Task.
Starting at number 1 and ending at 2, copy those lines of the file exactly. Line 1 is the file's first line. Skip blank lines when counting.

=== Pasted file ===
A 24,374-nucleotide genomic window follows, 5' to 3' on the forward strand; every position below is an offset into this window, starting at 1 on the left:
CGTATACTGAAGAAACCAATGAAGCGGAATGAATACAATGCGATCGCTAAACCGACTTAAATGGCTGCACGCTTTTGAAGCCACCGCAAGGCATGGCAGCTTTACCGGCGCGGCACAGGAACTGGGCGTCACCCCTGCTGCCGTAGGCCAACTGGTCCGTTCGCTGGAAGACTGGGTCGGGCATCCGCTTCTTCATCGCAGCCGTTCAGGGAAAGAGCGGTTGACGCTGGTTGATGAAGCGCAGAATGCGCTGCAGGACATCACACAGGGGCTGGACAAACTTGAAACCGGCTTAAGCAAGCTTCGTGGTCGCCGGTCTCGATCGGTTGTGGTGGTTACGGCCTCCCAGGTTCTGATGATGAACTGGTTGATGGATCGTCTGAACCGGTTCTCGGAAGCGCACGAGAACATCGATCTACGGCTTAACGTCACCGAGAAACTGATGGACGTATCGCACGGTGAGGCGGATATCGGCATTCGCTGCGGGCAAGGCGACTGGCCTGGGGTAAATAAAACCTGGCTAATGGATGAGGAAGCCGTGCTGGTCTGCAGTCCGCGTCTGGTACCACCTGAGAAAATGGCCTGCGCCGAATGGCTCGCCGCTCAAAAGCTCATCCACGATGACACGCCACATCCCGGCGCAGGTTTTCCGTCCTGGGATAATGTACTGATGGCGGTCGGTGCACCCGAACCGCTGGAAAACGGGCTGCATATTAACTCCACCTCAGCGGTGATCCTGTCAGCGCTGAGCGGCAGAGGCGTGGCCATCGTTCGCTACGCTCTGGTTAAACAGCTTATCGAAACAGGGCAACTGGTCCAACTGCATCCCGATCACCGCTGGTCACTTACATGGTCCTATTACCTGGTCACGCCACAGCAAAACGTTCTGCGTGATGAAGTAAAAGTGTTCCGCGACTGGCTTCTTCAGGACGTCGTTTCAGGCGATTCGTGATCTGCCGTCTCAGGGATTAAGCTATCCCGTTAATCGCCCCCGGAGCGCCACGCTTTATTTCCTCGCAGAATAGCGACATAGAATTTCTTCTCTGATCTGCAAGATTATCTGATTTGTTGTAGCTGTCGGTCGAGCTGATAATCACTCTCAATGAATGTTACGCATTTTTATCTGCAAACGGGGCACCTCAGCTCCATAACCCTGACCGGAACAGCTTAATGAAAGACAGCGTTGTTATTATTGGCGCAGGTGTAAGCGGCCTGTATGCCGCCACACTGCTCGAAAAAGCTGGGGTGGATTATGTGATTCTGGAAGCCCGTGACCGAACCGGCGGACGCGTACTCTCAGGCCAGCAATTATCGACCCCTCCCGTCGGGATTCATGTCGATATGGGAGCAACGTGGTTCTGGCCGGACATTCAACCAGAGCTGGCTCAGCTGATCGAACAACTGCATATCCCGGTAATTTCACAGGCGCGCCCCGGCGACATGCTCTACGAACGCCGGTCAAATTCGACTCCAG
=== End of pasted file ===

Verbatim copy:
A 24,374-nucleotide genomic window follows, 5' to 3' on the forward strand; every position below is an offset into this window, starting at 1 on the left:
CGTATACTGAAGAAACCAATGAAGCGGAATGAATACAATGCGATCGCTAAACCGACTTAAATGGCTGCACGCTTTTGAAGCCACCGCAAGGCATGGCAGCTTTACCGGCGCGGCACAGGAACTGGGCGTCACCCCTGCTGCCGTAGGCCAACTGGTCCGTTCGCTGGAAGACTGGGTCGGGCATCCGCTTCTTCATCGCAGCCGTTCAGGGAAAGAGCGGTTGACGCTGGTTGATGAAGCGCAGAATGCGCTGCAGGACATCACACAGGGGCTGGACAAACTTGAAACCGGCTTAAGCAAGCTTCGTGGTCGCCGGTCTCGATCGGTTGTGGTGGTTACGGCCTCCCAGGTTCTGATGATGAACTGGTTGATGGATCGTCTGAACCGGTTCTCGGAAGCGCACGAGAACATCGATCTACGGCTTAACGTCACCGAGAAACTGATGGACGTATCGCACGGTGAGGCGGATATCGGCATTCGCTGCGGGCAAGGCGACTGGCCTGGGGTAAATAAAACCTGGCTAATGGATGAGGAAGCCGTGCTGGTCTGCAGTCCGCGTCTGGTACCACCTGAGAAAATGGCCTGCGCCGAATGGCTCGCCGCTCAAAAGCTCATCCACGATGACACGCCACATCCCGGCGCAGGTTTTCCGTCCTGGGATAATGTACTGATGGCGGTCGGTGCACCCGAACCGCTGGAAAACGGGCTGCATATTAACTCCACCTCAGCGGTGATCCTGTCAGCGCTGAGCGGCAGAGGCGTGGCCATCGTTCGCTACGCTCTGGTTAAACAGCTTATCGAAACAGGGCAACTGGTCCAACTGCATCCCGATCACCGCTGGTCACTTACATGGTCCTATTACCTGGTCACGCCACAGCAAAACGTTCTGCGTGATGAAGTAAAAGTGTTCCGCGACTGGCTTCTTCAGGACGTCGTTTCAGGCGATTCGTGATCTGCCGTCTCAGGGATTAAGCTATCCCGTTAATCGCCCCCGGAGCGCCACGCTTTATTTCCTCGCAGAATAGCGACATAGAATTTCTTCTCTGATCTGCAAGATTATCTGATTTGTTGTAGCTGTCGGTCGAGCTGATAATCACTCTCAATGAATGTTACGCATTTTTATCTGCAAACGGGGCACCTCAGCTCCATAACCCTGACCGGAACAGCTTAATGAAAGACAGCGTTGTTATTATTGGCGCAGGTGTAAGCGGCCTGTATGCCGCCACACTGCTCGAAAAAGCTGGGGTGGATTATGTGATTCTGGAAGCCCGTGACCGAACCGGCGGACGCGTACTCTCAGGCCAGCAATTATCGACCCCTCCCGTCGGGATTCATGTCGATATGGGAGCAACGTGGTTCTGGCCGGACATTCAACCAGAGCTGGCTCAGCTGATCGAACAACTGCATATCCCGGTAATTTCACAGGCGCGCCCCGGCGACATGCTCTACGAACGCCGGTCAAATTCGACTCCAG